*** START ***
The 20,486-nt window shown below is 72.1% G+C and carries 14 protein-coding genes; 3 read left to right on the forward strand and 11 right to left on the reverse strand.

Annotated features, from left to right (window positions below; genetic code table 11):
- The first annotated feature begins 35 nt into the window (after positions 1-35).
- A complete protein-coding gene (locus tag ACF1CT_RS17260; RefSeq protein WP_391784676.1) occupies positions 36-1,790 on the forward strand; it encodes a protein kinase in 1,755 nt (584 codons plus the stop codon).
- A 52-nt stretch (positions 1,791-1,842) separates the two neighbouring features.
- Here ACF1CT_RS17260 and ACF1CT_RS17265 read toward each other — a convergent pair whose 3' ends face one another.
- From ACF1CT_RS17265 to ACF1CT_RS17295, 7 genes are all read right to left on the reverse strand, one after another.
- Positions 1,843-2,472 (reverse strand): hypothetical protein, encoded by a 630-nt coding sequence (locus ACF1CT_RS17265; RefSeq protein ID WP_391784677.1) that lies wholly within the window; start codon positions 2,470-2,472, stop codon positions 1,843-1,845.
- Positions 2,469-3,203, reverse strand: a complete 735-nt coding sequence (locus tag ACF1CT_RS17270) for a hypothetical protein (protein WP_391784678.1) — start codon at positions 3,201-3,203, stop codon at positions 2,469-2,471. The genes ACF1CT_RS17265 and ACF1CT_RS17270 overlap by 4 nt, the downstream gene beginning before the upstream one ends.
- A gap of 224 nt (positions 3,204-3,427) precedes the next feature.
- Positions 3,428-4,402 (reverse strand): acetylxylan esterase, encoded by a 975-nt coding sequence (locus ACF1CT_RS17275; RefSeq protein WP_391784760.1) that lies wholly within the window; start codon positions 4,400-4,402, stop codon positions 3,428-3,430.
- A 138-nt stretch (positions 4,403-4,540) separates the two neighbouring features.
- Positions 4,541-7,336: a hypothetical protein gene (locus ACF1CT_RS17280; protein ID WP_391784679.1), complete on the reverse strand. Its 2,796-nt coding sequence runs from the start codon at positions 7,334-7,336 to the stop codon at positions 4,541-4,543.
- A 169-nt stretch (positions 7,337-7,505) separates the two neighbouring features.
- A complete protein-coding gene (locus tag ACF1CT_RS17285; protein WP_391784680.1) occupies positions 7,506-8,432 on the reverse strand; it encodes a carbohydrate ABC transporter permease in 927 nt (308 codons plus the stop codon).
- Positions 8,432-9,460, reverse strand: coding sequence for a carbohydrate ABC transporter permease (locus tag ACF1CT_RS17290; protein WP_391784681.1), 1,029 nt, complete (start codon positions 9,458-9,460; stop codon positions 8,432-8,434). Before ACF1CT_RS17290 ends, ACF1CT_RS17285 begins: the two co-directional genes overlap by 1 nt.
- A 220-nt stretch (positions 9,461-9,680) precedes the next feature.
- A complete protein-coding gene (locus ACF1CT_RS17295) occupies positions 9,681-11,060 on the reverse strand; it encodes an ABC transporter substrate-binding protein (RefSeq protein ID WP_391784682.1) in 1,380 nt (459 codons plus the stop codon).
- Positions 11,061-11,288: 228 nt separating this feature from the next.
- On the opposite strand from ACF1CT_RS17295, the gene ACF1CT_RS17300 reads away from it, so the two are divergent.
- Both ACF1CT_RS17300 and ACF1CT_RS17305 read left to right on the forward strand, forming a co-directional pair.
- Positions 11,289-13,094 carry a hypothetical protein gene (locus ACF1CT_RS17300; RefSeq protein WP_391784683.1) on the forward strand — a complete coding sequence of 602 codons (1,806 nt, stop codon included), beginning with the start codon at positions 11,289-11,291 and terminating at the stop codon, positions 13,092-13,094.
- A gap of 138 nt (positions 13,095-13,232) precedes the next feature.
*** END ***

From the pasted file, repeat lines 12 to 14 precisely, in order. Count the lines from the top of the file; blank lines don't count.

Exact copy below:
- A 138-nt stretch (positions 4,403-4,540) separates the two neighbouring features.
- Positions 4,541-7,336: a hypothetical protein gene (locus ACF1CT_RS17280; protein ID WP_391784679.1), complete on the reverse strand. Its 2,796-nt coding sequence runs from the start codon at positions 7,334-7,336 to the stop codon at positions 4,541-4,543.
- A 169-nt stretch (positions 7,337-7,505) separates the two neighbouring features.